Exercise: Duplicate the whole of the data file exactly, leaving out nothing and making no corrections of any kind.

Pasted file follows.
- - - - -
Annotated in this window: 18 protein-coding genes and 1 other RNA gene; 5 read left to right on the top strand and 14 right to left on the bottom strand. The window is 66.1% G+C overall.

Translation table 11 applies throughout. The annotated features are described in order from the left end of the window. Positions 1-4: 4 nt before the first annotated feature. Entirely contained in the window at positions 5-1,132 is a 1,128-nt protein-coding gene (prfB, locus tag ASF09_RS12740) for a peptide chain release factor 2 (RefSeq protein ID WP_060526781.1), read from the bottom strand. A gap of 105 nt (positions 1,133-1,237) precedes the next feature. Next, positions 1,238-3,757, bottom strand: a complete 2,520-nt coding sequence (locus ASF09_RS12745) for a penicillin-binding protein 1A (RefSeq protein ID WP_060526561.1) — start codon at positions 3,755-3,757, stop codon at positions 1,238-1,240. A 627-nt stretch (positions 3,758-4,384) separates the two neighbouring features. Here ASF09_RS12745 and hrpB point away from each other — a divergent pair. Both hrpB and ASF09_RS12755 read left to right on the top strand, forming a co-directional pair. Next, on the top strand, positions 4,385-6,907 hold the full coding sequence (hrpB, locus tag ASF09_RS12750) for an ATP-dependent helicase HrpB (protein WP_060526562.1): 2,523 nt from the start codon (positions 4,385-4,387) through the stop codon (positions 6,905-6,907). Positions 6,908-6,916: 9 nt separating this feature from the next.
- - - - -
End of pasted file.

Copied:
Annotated in this window: 18 protein-coding genes and 1 other RNA gene; 5 read left to right on the top strand and 14 right to left on the bottom strand. The window is 66.1% G+C overall.

Translation table 11 applies throughout. The annotated features are described in order from the left end of the window. Positions 1-4: 4 nt before the first annotated feature. Entirely contained in the window at positions 5-1,132 is a 1,128-nt protein-coding gene (prfB, locus tag ASF09_RS12740) for a peptide chain release factor 2 (RefSeq protein ID WP_060526781.1), read from the bottom strand. A gap of 105 nt (positions 1,133-1,237) precedes the next feature. Next, positions 1,238-3,757, bottom strand: a complete 2,520-nt coding sequence (locus ASF09_RS12745) for a penicillin-binding protein 1A (RefSeq protein ID WP_060526561.1) — start codon at positions 3,755-3,757, stop codon at positions 1,238-1,240. A 627-nt stretch (positions 3,758-4,384) separates the two neighbouring features. Here ASF09_RS12745 and hrpB point away from each other — a divergent pair. Both hrpB and ASF09_RS12755 read left to right on the top strand, forming a co-directional pair. Next, on the top strand, positions 4,385-6,907 hold the full coding sequence (hrpB, locus tag ASF09_RS12750) for an ATP-dependent helicase HrpB (protein WP_060526562.1): 2,523 nt from the start codon (positions 4,385-4,387) through the stop codon (positions 6,905-6,907). Positions 6,908-6,916: 9 nt separating this feature from the next.